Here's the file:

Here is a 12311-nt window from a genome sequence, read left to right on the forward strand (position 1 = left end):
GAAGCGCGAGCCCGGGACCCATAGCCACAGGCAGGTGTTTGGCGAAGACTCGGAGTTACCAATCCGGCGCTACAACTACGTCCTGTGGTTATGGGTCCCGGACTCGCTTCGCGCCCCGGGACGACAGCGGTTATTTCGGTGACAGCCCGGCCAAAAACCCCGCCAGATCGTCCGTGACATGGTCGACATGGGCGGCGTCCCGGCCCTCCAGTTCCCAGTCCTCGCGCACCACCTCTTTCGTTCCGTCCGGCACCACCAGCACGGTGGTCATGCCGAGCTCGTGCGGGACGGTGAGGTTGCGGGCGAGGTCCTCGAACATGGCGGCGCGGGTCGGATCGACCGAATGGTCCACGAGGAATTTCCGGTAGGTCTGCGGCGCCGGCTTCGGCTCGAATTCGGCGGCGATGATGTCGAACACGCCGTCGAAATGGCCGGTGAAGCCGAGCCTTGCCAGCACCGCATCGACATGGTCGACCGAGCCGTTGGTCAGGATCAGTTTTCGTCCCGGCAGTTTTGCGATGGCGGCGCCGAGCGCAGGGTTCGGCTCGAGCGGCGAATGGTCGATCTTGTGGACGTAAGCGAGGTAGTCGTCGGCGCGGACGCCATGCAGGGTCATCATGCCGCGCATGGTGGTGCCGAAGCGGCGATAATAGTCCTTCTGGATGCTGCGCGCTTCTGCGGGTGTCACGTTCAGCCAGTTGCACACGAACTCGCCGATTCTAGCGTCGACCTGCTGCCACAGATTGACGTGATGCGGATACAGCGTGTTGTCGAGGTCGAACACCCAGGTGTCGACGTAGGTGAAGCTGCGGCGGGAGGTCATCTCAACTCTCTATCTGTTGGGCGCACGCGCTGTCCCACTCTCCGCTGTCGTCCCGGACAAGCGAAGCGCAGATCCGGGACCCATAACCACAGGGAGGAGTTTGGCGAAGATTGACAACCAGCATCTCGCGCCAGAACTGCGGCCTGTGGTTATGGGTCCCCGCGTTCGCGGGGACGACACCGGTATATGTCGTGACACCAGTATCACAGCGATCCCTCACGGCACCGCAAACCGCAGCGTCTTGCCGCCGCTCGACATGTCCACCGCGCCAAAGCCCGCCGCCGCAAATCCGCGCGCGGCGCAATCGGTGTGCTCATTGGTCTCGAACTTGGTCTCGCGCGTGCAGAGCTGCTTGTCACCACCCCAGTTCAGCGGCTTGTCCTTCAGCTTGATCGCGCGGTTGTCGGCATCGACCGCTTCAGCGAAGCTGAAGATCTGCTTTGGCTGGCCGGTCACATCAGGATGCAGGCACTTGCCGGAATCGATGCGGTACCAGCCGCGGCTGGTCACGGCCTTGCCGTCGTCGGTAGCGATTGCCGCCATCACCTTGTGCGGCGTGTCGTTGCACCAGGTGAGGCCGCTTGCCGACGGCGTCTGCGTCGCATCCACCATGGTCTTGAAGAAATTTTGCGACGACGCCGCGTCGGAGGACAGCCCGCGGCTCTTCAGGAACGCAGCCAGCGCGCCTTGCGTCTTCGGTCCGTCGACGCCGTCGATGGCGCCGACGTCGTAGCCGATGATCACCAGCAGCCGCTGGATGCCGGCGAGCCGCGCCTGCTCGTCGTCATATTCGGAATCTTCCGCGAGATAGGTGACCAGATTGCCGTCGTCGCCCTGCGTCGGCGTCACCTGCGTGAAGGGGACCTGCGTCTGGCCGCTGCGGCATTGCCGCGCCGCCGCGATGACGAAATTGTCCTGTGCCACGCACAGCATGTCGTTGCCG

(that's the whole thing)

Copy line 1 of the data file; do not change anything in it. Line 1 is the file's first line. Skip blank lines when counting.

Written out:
Here is a 12311-nt window from a genome sequence, read left to right on the forward strand (position 1 = left end):